ATLANTA — While it may take months for the COVID-19 vaccine to be available to all of us, some doctors and nurses could get the shot next week.
Channel 2′s Tony Thomas has learned that healthcare providers across the state are preparing to give out the vaccine while frontline workers have to decide to take the vaccine or not.
Georgia Nurses Association president Richard Lamphier told Thomas that he has no qualms about taking that shot.
“I’d be happy to be the first person in line to take the vaccine,” Lamphier said. “That’s how much I believe in it, and I really think it’s the thing that’s going to help us fight the pandemic.”
Surveys show 30%-40% percent of healthcare workers aren’t sure they’ll take the vaccine.
One of the state’s larger regional providers, Augusta University Health, advised its workers Wednesday that the vaccine could be on campus next week.
“I think for Pfizer, the best-case scenario is next week, the week of Dec. 14, toward the latter half of the week. For the Moderna (vaccine), I think it’s a similar time frame just delayed a week,” said Dr. Joshua Wyche with Augusta University Health.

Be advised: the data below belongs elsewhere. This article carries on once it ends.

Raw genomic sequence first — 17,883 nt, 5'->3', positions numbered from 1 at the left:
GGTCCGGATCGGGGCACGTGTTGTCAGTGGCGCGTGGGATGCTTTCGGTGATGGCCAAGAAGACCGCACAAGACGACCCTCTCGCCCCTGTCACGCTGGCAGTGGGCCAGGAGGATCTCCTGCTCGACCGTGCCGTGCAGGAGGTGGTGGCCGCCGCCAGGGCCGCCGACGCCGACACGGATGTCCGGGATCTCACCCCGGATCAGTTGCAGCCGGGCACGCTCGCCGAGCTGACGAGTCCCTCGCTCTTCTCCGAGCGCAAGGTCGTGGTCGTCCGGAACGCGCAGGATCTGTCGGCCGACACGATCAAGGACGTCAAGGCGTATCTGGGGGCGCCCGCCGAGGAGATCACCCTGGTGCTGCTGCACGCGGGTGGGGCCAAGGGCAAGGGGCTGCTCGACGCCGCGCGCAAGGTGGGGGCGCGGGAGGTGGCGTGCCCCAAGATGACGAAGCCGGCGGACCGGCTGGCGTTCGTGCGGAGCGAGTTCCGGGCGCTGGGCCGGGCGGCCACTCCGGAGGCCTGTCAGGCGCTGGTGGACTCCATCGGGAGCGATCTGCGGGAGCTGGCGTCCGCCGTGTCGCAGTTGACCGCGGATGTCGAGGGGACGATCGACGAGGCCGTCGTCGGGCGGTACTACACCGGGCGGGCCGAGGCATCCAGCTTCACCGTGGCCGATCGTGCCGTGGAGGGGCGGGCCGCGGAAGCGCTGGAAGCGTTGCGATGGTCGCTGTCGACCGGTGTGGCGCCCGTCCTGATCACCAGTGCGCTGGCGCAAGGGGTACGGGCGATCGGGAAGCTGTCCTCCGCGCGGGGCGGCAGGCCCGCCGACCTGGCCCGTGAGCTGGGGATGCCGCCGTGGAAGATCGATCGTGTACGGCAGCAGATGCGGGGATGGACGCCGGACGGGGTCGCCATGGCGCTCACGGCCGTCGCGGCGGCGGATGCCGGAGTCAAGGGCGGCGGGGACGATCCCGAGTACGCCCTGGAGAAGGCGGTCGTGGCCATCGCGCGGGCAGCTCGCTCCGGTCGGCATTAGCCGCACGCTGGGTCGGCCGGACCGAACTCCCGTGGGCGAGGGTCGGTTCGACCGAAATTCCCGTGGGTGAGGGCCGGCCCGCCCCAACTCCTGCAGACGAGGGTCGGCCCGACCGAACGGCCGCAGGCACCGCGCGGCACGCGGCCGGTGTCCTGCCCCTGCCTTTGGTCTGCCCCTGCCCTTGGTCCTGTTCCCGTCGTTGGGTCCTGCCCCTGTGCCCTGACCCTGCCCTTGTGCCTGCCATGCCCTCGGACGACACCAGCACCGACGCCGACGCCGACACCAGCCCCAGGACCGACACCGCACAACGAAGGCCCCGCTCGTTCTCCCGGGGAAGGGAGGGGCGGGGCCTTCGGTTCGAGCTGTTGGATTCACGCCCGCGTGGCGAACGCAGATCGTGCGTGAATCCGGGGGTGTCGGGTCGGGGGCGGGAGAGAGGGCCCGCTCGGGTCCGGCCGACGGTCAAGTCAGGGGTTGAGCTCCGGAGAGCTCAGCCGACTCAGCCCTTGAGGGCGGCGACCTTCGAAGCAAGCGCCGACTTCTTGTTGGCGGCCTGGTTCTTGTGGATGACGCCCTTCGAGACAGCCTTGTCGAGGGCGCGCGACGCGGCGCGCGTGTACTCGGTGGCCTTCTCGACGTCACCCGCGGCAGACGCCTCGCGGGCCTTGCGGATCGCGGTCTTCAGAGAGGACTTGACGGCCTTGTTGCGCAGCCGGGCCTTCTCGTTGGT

Augusta University is serving as a hub for vaccine distribution.
The plan calls for healthcare providers and nursing homes to get the vaccine first. Then high-risk and people over 65 will be able to get it. Most of the rest of us will be further down the line.
“That is months away if not close to 12-18 months,” Wyche said.
Lamphier believes his nurses will set the example from the front lines.
“You expect this to go smoothly?” Thomas asked Lamphier.
“I do,” Lamphier said.
“How much pressure will this take off your members?” Thomas asked Lamphier.
“I think it’s going to be a huge sense of relief,” Lamphier said.
Lamphier said he believes the biggest helpwill be giving nurses and doctors confidence to go in and treat their patients, knowing they have the vaccine.
It will be the first steps in what is expected to be a long process.
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